March 11, 2016
Not bad guys. The Ted and Marco show reached Florida last night, and they proved as effective a tag team on policy as they previously were attacking The Donald more harshly.
There is a catch or seven of course. They are not yet an official unity ticket. Rubio spent a postgame interview telling voters that even if they understandably like Ted Cruz or John Kasich, he’s the only anti-Trump option who can win Florida.
Cruz reminded voters during the debate that he has defeated Trump 8 times, far more than the others combined. If there are enough strategic voters out there, the message was clear. Rubio in Florida, Cruz in North Carolina and Missouri.
Kasich is not a part of this effort. He’s working on his own path. For anyone who is inclined to prefer his approach, resume, or delivery, it was a good night. Though he continued to get less screen time, the gap was smaller than usual.
He remains stuck in a place partway between a contender and afterthought. On March 16th, he’ll find himself one or the other. Yesterday was one final debate in purgatory.
The biggest catch is Trump. He’s still clearly ahead. No stumbles that would convince any loyalist to start looking elsewhere. Not much to make a Trump leaner think otherwise. If you’re a unity ticket fan, The Donald didn’t measure up to his opponents.
They went into policy detail. He didn’t. So? Some voters care about this, but not enough to ensure Trump stays safely well under 40% in most of the March 15 states. He hung in when Cruz and Rubio attacked him, doubled down on his positions, and proved it doesn’t require insults for Trump to do his thing.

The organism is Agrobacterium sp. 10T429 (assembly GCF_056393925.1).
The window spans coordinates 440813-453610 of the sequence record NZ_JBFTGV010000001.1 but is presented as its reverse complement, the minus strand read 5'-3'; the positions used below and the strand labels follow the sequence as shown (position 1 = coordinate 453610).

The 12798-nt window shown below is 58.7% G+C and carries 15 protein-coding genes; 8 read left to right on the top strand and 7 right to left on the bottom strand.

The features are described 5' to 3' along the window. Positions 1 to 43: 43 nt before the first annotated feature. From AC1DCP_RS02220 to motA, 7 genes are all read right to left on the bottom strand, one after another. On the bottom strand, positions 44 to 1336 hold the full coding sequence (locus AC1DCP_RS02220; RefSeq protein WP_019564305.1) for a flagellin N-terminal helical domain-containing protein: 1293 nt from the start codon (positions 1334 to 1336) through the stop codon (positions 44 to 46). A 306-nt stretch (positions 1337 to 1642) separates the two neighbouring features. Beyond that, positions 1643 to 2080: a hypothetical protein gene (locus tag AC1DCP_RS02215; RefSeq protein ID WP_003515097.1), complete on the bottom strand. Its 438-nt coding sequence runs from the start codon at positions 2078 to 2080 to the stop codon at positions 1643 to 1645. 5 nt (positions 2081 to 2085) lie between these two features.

Each candidate reinforced to their existing supporters and leaners why they are a good choice, why they are in fact credible opponents for Hillary Clinton. Overall, it was a great night for the GOP, in terms of immediate impressions at a minimum.
The press can talk about the civility. The individual candidates have re-framed their pitch for the home stretch before the Tuesday primaries. With all that, it’s going to come down to math.
Does Trump have 34 percent support or 38 percent? One of those makes him vulnerable in every state on Tuesday, the other means he could sweep. Whatever that number is did not shrink as a result of the debate. Any minor blip is covered over by the Ben Carson endorsement.
How do Florida voters feel about Marco Rubio? If they have the desire to help him avoid embarrassment, his debate performance gave them the needed justification. He was back to the Marco so many voters and pundits like on the debate stage. It doesn’t always carry to the next vote though.
Are other Republicans ready to throw in with Ted Cruz? He did well, and unlike some previous sessions, appeared ready to go toe-to-toe with Trump over the remainder of the nomination fight, particularly if Rubio winds up as an ace surrogate or presumptive VP choice.
Did Kasich do enough to become the consensus anti-Trump in Illinois, potentially giving him a big win to go along with Ohio and make him a true threat down the home stretch?
The debate wound up being the perfect conclusion to the first half of the primary process. By the time the March 15 votes are in, half of the states will have participated, more than half of the delegates allocated.
We’ll have a two, three, or four person fight depending on the outcome. Each candidate showed up ready, each performed well. They all made their best case.
And we still have no clue what this will lead to when the people of Illinois, Ohio, Missouri, North Carolina and Florida tell us how many candidates will remain in the race on the morning of March 16.